HISTORICAL THEOLOGY NEW TERM
Our historical theology reading group is starting back up on Thursday 8th September at 7:45am at the Grace Church Leith office.
This term we’ll be focusing on the Incarnation. Most people accept that Jesus was born, and know that this is something Christians celebrate. But what was so unique and significant about that birth? Christians throughout time have taken this question seriously and written thoughtfully and reasonably about what God has revealed - from leaders of the early church, to pastors and theologians of later centuries and back to the apostles themselves; men like John, who walked and talked with Jesus on earth. Jesus’ birth was unique, they said, because Jesus is God in the flesh (John 1:14).
Throughout this term we’ll be reading a selection of texts looking at the Incarnation from different perspectives and starting-points, written in various times by a diversity of people. But why spend time studying ancient texts? C.S. Lewis writes:
There is a strange idea abroad that in every subject the ancient books should be read only by the professionals, and that the amateur should content himself with the modern books.
- C.S. Lewis, Introduction to Athanasius' On the Incarnation
Rather, then, than read about what these great thinkers thought, we want to read what they actually wrote as they themselves pursued a deeper understanding of the Incarnation. This term we’ll be reading Jonathan Edwards’ The Excellency of Christ (1736), Athanasius’ On the Incarnation (pre-319) and B.B. Warfield’s On the Emotional Life of Our Lord (1912).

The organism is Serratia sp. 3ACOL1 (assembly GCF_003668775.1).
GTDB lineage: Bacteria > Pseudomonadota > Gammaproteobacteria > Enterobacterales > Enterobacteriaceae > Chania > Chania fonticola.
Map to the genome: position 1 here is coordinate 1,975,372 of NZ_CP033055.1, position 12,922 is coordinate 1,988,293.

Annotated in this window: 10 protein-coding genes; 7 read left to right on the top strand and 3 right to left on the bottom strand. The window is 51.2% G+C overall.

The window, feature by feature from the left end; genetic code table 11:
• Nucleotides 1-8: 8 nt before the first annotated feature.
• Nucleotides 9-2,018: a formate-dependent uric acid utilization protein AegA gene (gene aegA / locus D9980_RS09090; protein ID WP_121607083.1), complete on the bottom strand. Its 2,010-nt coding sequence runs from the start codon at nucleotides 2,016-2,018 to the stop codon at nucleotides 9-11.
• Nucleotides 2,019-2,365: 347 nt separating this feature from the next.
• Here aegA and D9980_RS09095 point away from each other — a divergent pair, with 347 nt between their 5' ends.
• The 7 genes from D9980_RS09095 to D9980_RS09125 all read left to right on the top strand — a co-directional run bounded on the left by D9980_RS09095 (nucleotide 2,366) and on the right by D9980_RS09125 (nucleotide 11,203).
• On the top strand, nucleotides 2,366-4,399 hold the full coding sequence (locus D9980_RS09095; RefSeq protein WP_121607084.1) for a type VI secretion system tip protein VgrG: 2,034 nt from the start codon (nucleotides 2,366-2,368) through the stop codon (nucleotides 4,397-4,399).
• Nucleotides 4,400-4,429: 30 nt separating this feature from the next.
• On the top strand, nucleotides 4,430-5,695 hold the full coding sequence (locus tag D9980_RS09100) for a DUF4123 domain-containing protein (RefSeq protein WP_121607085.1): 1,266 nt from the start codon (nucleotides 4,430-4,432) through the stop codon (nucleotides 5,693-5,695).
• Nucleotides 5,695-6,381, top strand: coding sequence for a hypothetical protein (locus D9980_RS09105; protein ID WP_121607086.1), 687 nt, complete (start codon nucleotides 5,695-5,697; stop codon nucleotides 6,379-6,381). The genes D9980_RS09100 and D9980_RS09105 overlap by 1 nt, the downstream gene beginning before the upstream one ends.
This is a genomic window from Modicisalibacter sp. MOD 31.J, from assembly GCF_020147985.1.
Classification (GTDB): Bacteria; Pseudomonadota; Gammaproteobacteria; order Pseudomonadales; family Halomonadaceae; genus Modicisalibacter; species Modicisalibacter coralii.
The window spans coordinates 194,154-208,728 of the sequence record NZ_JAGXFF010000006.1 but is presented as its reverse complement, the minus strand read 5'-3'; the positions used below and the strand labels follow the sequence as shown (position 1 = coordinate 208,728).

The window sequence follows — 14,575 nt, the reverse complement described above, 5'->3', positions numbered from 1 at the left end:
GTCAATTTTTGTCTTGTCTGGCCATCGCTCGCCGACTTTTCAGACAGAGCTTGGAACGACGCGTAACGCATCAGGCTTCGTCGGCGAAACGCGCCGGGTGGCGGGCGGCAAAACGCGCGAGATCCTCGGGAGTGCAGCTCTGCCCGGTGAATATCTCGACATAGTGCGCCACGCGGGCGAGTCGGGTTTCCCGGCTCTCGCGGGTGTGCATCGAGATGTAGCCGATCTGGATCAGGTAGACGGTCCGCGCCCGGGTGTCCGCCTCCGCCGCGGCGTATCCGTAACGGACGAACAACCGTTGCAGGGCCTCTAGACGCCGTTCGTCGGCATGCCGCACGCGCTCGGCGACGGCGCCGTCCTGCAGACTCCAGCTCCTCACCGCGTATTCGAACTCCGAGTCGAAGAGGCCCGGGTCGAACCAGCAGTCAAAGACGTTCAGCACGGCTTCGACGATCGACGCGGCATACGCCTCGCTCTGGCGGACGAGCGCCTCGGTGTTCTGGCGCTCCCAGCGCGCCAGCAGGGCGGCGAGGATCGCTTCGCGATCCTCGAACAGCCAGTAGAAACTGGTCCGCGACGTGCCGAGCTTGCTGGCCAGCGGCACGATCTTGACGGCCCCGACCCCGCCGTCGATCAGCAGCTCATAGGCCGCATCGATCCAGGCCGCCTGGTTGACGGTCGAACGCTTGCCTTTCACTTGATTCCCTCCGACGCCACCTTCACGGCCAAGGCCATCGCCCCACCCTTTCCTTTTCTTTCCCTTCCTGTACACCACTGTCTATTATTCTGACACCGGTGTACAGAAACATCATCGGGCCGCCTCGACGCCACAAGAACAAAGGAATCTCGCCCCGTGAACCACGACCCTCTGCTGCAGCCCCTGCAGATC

One of our purposes as a group is certainly to strengthen our intellectual grasp on what the Bible teaches- but more than that, we want to study the Incarnation of the Son in order to know more of the Son himself, and grow in love for Him.
This has always been our priority. As Athole Rennie writes in the foreword to the Grace Church Leith historical theology study book (Hearing the Church; Knowing Her King, 2015):
The aim of this group was never simply to meet in order to satisfy academic curiosities; it was to have our faith deepened and strengthened. As we sat at the feet of some of the greatest minds in the history of the Church, Thursday mornings became a time to delight in the beauty of our Saviour and Lord Jesus Christ.
– Athole Rennie, Foreword to ‘Hearing the Church; Knowing Her King: the Grace Church Leith Historical Theology Study Book’
The group will be meeting weekly on Thursdays at 7:45am at the Grace Church Leith office, from Thursday 8th September.
If you’d like to come along, or to get more information email email@example.com